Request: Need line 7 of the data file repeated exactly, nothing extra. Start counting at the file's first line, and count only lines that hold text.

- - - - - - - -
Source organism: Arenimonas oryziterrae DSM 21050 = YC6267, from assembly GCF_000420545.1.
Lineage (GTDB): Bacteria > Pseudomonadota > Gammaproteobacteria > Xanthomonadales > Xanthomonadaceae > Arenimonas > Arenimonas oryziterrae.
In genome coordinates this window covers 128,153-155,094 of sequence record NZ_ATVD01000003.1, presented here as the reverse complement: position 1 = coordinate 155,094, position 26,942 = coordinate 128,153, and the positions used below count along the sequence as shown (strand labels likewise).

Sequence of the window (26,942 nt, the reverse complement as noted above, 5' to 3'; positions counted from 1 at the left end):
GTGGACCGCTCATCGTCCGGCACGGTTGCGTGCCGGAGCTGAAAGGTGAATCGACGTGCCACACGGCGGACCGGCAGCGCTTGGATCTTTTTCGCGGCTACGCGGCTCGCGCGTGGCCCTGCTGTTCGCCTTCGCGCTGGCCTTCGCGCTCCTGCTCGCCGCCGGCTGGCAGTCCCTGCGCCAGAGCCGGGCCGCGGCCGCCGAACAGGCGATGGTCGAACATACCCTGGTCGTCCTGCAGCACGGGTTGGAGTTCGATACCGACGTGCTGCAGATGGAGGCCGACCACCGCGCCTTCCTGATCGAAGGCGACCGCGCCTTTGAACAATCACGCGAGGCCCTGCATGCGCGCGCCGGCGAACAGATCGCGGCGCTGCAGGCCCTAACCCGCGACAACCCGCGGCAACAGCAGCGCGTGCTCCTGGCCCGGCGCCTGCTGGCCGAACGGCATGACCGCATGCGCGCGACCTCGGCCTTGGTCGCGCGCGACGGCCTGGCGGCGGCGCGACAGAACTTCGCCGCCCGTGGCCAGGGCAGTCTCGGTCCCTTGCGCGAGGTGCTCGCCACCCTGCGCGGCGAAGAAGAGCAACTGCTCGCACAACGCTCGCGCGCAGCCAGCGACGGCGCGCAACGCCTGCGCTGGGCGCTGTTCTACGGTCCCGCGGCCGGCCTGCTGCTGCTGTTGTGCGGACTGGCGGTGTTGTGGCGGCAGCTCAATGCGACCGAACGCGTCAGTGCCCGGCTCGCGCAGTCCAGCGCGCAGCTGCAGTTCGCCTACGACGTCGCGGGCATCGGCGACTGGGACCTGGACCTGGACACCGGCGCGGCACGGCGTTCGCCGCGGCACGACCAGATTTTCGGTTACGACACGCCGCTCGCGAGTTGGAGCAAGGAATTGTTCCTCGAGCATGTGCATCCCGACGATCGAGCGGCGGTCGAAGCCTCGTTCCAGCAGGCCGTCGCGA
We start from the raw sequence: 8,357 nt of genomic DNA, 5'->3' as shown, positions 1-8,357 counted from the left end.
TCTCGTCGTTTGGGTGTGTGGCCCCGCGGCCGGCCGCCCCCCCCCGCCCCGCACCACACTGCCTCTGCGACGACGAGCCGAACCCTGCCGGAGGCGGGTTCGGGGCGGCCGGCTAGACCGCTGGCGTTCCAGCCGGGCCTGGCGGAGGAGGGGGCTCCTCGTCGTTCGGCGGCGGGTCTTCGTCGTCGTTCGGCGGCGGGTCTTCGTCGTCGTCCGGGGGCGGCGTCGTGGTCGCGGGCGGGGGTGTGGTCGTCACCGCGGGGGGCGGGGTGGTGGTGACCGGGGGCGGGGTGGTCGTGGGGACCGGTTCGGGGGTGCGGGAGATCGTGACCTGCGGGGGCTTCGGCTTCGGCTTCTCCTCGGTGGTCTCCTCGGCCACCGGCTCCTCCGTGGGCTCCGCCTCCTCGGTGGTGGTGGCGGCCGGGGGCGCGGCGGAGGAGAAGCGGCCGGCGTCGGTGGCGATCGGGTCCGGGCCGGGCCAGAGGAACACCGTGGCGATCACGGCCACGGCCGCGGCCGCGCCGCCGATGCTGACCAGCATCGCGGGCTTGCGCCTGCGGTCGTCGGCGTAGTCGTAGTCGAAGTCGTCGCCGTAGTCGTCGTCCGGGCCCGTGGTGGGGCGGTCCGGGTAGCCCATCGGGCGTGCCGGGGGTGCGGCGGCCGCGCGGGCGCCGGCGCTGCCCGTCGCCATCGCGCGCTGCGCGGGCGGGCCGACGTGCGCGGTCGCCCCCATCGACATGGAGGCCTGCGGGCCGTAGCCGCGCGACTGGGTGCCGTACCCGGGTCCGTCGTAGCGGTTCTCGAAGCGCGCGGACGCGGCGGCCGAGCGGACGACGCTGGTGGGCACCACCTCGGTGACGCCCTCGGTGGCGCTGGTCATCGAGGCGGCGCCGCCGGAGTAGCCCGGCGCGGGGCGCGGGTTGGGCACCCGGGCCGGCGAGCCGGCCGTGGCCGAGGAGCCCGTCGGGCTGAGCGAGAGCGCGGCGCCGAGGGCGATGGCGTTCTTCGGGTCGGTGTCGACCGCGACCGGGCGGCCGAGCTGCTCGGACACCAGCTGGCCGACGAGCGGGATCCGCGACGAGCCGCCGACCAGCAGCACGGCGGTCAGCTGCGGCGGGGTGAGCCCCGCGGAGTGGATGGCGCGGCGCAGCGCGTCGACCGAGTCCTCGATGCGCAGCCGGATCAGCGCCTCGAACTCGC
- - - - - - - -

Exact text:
TCTCGTCGTTTGGGTGTGTGGCCCCGCGGCCGGCCGCCCCCCCCCGCCCCGCACCACACTGCCTCTGCGACGACGAGCCGAACCCTGCCGGAGGCGGGTTCGGGGCGGCCGGCTAGACCGCTGGCGTTCCAGCCGGGCCTGGCGGAGGAGGGGGCTCCTCGTCGTTCGGCGGCGGGTCTTCGTCGTCGTTCGGCGGCGGGTCTTCGTCGTCGTCCGGGGGCGGCGTCGTGGTCGCGGGCGGGGGTGTGGTCGTCACCGCGGGGGGCGGGGTGGTGGTGACCGGGGGCGGGGTGGTCGTGGGGACCGGTTCGGGGGTGCGGGAGATCGTGACCTGCGGGGGCTTCGGCTTCGGCTTCTCCTCGGTGGTCTCCTCGGCCACCGGCTCCTCCGTGGGCTCCGCCTCCTCGGTGGTGGTGGCGGCCGGGGGCGCGGCGGAGGAGAAGCGGCCGGCGTCGGTGGCGATCGGGTCCGGGCCGGGCCAGAGGAACACCGTGGCGATCACGGCCACGGCCGCGGCCGCGCCGCCGATGCTGACCAGCATCGCGGGCTTGCGCCTGCGGTCGTCGGCGTAGTCGTAGTCGAAGTCGTCGCCGTAGTCGTCGTCCGGGCCCGTGGTGGGGCGGTCCGGGTAGCCCATCGGGCGTGCCGGGGGTGCGGCGGCCGCGCGGGCGCCGGCGCTGCCCGTCGCCATCGCGCGCTGCGCGGGCGGGCCGACGTGCGCGGTCGCCCCCATCGACATGGAGGCCTGCGGGCCGTAGCCGCGCGACTGGGTGCCGTACCCGGGTCCGTCGTAGCGGTTCTCGAAGCGCGCGGACGCGGCGGCCGAGCGGACGACGCTGGTGGGCACCACCTCGGTGACGCCCTCGGTGGCGCTGGTCATCGAGGCGGCGCCGCCGGAGTAGCCCGGCGCGGGGCGCGGGTTGGGCACCCGGGCCGGCGAGCCGGCCGTGGCCGAGGAGCCCGTCGGGCTGAGCGAGAGCGCGGCGCCGAGGGCGATGGCGTTCTTCGGGTCGGTGTCGACCGCGACCGGGCGGCCGAGCTGCTCGGACACCAGCTGGCCGACGAGCGGGATCCGCGACGAGCCGCCGACCAGCAGCACGGCGGTCAGCTGCGGCGGGGTGAGCCCCGCGGAGTGGATGGCGCGGCGCAGCGCGTCGACCGAGTCCTCGATGCGCAGCCGGATCAGCGCCTCGAACTCGC